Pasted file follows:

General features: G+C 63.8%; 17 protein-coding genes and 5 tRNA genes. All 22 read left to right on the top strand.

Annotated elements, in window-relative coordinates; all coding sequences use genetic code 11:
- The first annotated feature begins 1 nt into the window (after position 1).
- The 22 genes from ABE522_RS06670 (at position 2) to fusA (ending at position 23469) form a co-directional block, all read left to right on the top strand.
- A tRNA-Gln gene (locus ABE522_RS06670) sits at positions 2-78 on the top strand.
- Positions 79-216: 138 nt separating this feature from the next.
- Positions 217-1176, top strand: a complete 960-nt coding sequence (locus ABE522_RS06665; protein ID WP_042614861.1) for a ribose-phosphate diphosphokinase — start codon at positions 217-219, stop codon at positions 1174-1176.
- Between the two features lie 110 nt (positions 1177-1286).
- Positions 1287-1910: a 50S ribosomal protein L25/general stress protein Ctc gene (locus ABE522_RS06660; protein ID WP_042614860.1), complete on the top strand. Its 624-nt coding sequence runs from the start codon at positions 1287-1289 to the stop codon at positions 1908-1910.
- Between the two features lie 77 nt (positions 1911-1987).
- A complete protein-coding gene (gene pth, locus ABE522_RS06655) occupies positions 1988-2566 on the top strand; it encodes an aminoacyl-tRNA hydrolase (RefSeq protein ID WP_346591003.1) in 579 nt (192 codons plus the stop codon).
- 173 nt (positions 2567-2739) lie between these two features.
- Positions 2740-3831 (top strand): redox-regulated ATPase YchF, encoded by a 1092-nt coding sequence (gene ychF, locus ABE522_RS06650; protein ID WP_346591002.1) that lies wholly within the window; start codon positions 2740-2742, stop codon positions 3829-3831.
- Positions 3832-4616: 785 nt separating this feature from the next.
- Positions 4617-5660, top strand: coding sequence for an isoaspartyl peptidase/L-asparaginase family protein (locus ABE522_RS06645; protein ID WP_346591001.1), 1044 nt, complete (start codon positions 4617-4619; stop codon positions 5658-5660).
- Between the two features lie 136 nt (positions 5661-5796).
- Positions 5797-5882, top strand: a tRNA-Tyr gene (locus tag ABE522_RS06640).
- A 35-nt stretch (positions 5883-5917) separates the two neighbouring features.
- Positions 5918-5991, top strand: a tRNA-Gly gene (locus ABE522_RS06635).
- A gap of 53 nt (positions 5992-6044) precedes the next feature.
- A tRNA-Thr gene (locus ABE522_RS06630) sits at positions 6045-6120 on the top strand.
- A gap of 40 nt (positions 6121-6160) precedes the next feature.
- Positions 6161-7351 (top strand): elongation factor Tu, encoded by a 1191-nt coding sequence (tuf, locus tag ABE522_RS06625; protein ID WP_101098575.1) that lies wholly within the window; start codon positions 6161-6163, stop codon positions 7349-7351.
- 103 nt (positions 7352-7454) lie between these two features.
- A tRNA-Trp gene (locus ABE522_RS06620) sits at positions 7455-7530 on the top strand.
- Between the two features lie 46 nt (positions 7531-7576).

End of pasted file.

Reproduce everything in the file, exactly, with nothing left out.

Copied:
General features: G+C 63.8%; 17 protein-coding genes and 5 tRNA genes. All 22 read left to right on the top strand.

Annotated elements, in window-relative coordinates; all coding sequences use genetic code 11:
- The first annotated feature begins 1 nt into the window (after position 1).
- The 22 genes from ABE522_RS06670 (at position 2) to fusA (ending at position 23469) form a co-directional block, all read left to right on the top strand.
- A tRNA-Gln gene (locus ABE522_RS06670) sits at positions 2-78 on the top strand.
- Positions 79-216: 138 nt separating this feature from the next.
- Positions 217-1176, top strand: a complete 960-nt coding sequence (locus ABE522_RS06665; protein ID WP_042614861.1) for a ribose-phosphate diphosphokinase — start codon at positions 217-219, stop codon at positions 1174-1176.
- Between the two features lie 110 nt (positions 1177-1286).
- Positions 1287-1910: a 50S ribosomal protein L25/general stress protein Ctc gene (locus ABE522_RS06660; protein ID WP_042614860.1), complete on the top strand. Its 624-nt coding sequence runs from the start codon at positions 1287-1289 to the stop codon at positions 1908-1910.
- Between the two features lie 77 nt (positions 1911-1987).
- A complete protein-coding gene (gene pth, locus ABE522_RS06655) occupies positions 1988-2566 on the top strand; it encodes an aminoacyl-tRNA hydrolase (RefSeq protein ID WP_346591003.1) in 579 nt (192 codons plus the stop codon).
- 173 nt (positions 2567-2739) lie between these two features.
- Positions 2740-3831 (top strand): redox-regulated ATPase YchF, encoded by a 1092-nt coding sequence (gene ychF, locus ABE522_RS06650; protein ID WP_346591002.1) that lies wholly within the window; start codon positions 2740-2742, stop codon positions 3829-3831.
- Positions 3832-4616: 785 nt separating this feature from the next.
- Positions 4617-5660, top strand: coding sequence for an isoaspartyl peptidase/L-asparaginase family protein (locus ABE522_RS06645; protein ID WP_346591001.1), 1044 nt, complete (start codon positions 4617-4619; stop codon positions 5658-5660).
- Between the two features lie 136 nt (positions 5661-5796).
- Positions 5797-5882, top strand: a tRNA-Tyr gene (locus tag ABE522_RS06640).
- A 35-nt stretch (positions 5883-5917) separates the two neighbouring features.
- Positions 5918-5991, top strand: a tRNA-Gly gene (locus ABE522_RS06635).
- A gap of 53 nt (positions 5992-6044) precedes the next feature.
- A tRNA-Thr gene (locus ABE522_RS06630) sits at positions 6045-6120 on the top strand.
- A gap of 40 nt (positions 6121-6160) precedes the next feature.
- Positions 6161-7351 (top strand): elongation factor Tu, encoded by a 1191-nt coding sequence (tuf, locus tag ABE522_RS06625; protein ID WP_101098575.1) that lies wholly within the window; start codon positions 6161-6163, stop codon positions 7349-7351.
- 103 nt (positions 7352-7454) lie between these two features.
- A tRNA-Trp gene (locus ABE522_RS06620) sits at positions 7455-7530 on the top strand.
- Between the two features lie 46 nt (positions 7531-7576).